By LUCY ORMONDE
Caleb Folbigg was just 19 days old when he died from Sudden Infant Death Syndrome (SIDS) – or ‘cot death – in 1989.
Patrick Folbigg was next. He was eight months old when he died from a suspected epileptic fit in 1991.
Sarah Folbigg was 10 months old when she died, also from SIDS, two years later.
And then there was Laura.
Laura Folbigg survived the longest out of any of the Folbigg children. She was 19 months old when she died on March 1, 1999. The coroner ruled it was myocarditis, a inflammation of the heart, that killed Laura without warning one night while she was sleeping.
All four children were found by their mother, Kathleen, who woke her husband Craig screaming when she discovered her babies were not breathing.
After initial investigations, each of the children’s deaths were deemed to be natural. But after Laura’s death in 1999, authorities began to get suspicious.
And it was enough for a 12-person jury to find Kathleen Folbigg guilty of three counts of murder and one count of manslaughter, following a seven-week trial in 2003.
Folbigg, 46, is currently serving a maximum 30 year sentence at NSW’s Silverwater Jail.
But the question everyone is asking today is whether the courts got it wrong; they’re asking whether it’s possible that Kathleen has been wrongly convicted.
This question was the focus of Channel 9’s 60 Minutes program last night.
During the extended broadcast, reporter Tara Brown spoke to legal and medical experts who believe that there is now enough evidence to prove that Kathleen Folbigg’s children did not die at the hands of their mother; that, as initially decided, it was simply a series of extremely unfortunate events.
They believe that an innocent woman may have been put behind bars, when really she should have been the subject of comfort, support and love. After all, she is a mother who has lost her children.
Legal academic Emma Cunliffe has been following the case for 10 years. She has written a book called Murder, Medicine & Motherhood and, according to the 60 Minutes report, believes that Folbigg’s case was “tainted by unreliable and outdated medical evidence, which has led to a terrible miscarriage of justice.”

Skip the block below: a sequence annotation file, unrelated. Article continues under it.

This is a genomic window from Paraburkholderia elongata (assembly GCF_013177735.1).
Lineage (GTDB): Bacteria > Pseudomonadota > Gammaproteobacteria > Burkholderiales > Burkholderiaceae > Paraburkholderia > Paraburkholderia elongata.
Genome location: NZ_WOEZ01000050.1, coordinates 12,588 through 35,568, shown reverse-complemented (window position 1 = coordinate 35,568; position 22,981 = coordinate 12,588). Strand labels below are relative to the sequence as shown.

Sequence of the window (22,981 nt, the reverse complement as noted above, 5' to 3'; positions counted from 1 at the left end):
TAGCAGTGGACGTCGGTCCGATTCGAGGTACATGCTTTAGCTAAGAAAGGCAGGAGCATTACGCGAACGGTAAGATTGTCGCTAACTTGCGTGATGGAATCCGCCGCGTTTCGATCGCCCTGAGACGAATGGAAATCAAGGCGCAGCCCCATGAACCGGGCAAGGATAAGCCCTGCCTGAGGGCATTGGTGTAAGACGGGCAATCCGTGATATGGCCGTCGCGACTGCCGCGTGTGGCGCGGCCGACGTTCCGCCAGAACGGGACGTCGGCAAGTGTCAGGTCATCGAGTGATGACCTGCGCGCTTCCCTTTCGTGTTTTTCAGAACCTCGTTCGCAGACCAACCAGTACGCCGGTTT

This is part of the 60 Minutes transcript:
TARA BROWN: Original autopsies found each child died of natural causes. Caleb and Sarah were the victims of SIDS, and Patrick died as a result of an epileptic fit. But then, in court, some of the same medical experts inexplicably changed their opinion, cementing the murder case against Kathleen.
EMMA CUNLIFFE: At the trial, the doctors who had been involved with Patrick’s care at that time said they no longer stood by those diagnoses, but at the time that he died they saw that death as natural.
TARA BROWN: Why did they change their minds?
EMMA CUNLIFFE: They didn’t say.
TARA BROWN: Was there any forensic evidence that proved there was homicide?
EMMA CUNLIFFE: There was no positive evidence of homicide in relation to any child.
Dr Cunliffe maintains that there was not enough evidence to convict Folbigg for the murders of her children. Cunfliffe says that back in 2003, there was a medical assumption that foul play must be involved; that there was little or no doubt that it was possible for four children from one family die in separate incidents.
It was this, coupled with extracts from Folbigg’s “guilt-ridden” personal diary in which she admits to thinking she’s “the worst mother in the world” and says “stress made (her) do terrible things”, that possibly led to Folbigg’s conviction.
“It’s a terrifying notion, that four children might die in a single family, and that those deaths might be unexplained,” Dr Cunliffe said.
“This case, in part I think, is about offering an explanation. It’s about saying you’re not at risk of having your children dying unexpectedly, because these children were murdered.”